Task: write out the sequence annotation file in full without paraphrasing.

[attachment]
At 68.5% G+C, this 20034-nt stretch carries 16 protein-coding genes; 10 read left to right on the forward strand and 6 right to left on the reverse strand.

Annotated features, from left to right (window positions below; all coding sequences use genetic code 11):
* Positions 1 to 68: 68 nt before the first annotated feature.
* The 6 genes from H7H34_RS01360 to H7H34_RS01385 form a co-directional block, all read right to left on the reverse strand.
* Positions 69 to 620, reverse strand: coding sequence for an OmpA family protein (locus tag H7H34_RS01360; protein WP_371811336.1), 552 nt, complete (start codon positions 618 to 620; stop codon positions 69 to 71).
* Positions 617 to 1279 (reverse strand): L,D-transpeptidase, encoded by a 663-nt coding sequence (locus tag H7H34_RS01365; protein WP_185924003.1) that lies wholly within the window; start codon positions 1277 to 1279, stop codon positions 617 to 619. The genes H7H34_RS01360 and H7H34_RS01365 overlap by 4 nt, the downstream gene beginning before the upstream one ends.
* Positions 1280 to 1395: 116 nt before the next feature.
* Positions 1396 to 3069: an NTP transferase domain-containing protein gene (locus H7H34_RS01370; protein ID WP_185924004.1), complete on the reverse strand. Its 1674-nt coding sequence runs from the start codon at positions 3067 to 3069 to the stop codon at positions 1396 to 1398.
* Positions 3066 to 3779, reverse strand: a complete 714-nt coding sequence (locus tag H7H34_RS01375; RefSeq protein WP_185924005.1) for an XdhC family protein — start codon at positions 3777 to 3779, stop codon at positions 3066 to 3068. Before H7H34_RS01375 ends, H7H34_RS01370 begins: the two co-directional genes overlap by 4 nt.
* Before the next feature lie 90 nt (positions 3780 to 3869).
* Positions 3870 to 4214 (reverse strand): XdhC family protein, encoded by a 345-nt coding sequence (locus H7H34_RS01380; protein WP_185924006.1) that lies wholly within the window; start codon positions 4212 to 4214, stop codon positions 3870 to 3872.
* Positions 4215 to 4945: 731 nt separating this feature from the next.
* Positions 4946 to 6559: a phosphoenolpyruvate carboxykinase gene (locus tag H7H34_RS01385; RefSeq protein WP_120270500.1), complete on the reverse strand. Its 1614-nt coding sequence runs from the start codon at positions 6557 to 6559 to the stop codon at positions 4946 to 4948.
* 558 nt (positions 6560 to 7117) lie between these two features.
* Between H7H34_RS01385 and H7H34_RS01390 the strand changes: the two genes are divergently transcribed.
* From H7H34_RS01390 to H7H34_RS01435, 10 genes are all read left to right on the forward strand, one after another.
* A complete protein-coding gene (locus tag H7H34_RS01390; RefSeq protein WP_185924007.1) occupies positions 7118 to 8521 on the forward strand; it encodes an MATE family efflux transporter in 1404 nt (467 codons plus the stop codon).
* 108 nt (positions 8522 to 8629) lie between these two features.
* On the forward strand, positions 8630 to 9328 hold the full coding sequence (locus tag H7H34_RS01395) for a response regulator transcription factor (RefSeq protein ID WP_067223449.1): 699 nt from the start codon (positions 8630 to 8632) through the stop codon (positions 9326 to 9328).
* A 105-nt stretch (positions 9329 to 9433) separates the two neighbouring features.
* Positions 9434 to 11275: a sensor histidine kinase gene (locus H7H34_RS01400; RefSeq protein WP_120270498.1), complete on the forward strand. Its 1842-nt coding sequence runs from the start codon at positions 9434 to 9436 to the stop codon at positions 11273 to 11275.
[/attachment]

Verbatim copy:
At 68.5% G+C, this 20034-nt stretch carries 16 protein-coding genes; 10 read left to right on the forward strand and 6 right to left on the reverse strand.

Annotated features, from left to right (window positions below; all coding sequences use genetic code 11):
* Positions 1 to 68: 68 nt before the first annotated feature.
* The 6 genes from H7H34_RS01360 to H7H34_RS01385 form a co-directional block, all read right to left on the reverse strand.
* Positions 69 to 620, reverse strand: coding sequence for an OmpA family protein (locus tag H7H34_RS01360; protein WP_371811336.1), 552 nt, complete (start codon positions 618 to 620; stop codon positions 69 to 71).
* Positions 617 to 1279 (reverse strand): L,D-transpeptidase, encoded by a 663-nt coding sequence (locus tag H7H34_RS01365; protein WP_185924003.1) that lies wholly within the window; start codon positions 1277 to 1279, stop codon positions 617 to 619. The genes H7H34_RS01360 and H7H34_RS01365 overlap by 4 nt, the downstream gene beginning before the upstream one ends.
* Positions 1280 to 1395: 116 nt before the next feature.
* Positions 1396 to 3069: an NTP transferase domain-containing protein gene (locus H7H34_RS01370; protein ID WP_185924004.1), complete on the reverse strand. Its 1674-nt coding sequence runs from the start codon at positions 3067 to 3069 to the stop codon at positions 1396 to 1398.
* Positions 3066 to 3779, reverse strand: a complete 714-nt coding sequence (locus tag H7H34_RS01375; RefSeq protein WP_185924005.1) for an XdhC family protein — start codon at positions 3777 to 3779, stop codon at positions 3066 to 3068. Before H7H34_RS01375 ends, H7H34_RS01370 begins: the two co-directional genes overlap by 4 nt.
* Before the next feature lie 90 nt (positions 3780 to 3869).
* Positions 3870 to 4214 (reverse strand): XdhC family protein, encoded by a 345-nt coding sequence (locus H7H34_RS01380; protein WP_185924006.1) that lies wholly within the window; start codon positions 4212 to 4214, stop codon positions 3870 to 3872.
* Positions 4215 to 4945: 731 nt separating this feature from the next.
* Positions 4946 to 6559: a phosphoenolpyruvate carboxykinase gene (locus tag H7H34_RS01385; RefSeq protein WP_120270500.1), complete on the reverse strand. Its 1614-nt coding sequence runs from the start codon at positions 6557 to 6559 to the stop codon at positions 4946 to 4948.
* 558 nt (positions 6560 to 7117) lie between these two features.
* Between H7H34_RS01385 and H7H34_RS01390 the strand changes: the two genes are divergently transcribed.
* From H7H34_RS01390 to H7H34_RS01435, 10 genes are all read left to right on the forward strand, one after another.
* A complete protein-coding gene (locus tag H7H34_RS01390; RefSeq protein WP_185924007.1) occupies positions 7118 to 8521 on the forward strand; it encodes an MATE family efflux transporter in 1404 nt (467 codons plus the stop codon).
* 108 nt (positions 8522 to 8629) lie between these two features.
* On the forward strand, positions 8630 to 9328 hold the full coding sequence (locus tag H7H34_RS01395) for a response regulator transcription factor (RefSeq protein ID WP_067223449.1): 699 nt from the start codon (positions 8630 to 8632) through the stop codon (positions 9326 to 9328).
* A 105-nt stretch (positions 9329 to 9433) separates the two neighbouring features.
* Positions 9434 to 11275: a sensor histidine kinase gene (locus H7H34_RS01400; RefSeq protein WP_120270498.1), complete on the forward strand. Its 1842-nt coding sequence runs from the start codon at positions 9434 to 9436 to the stop codon at positions 11273 to 11275.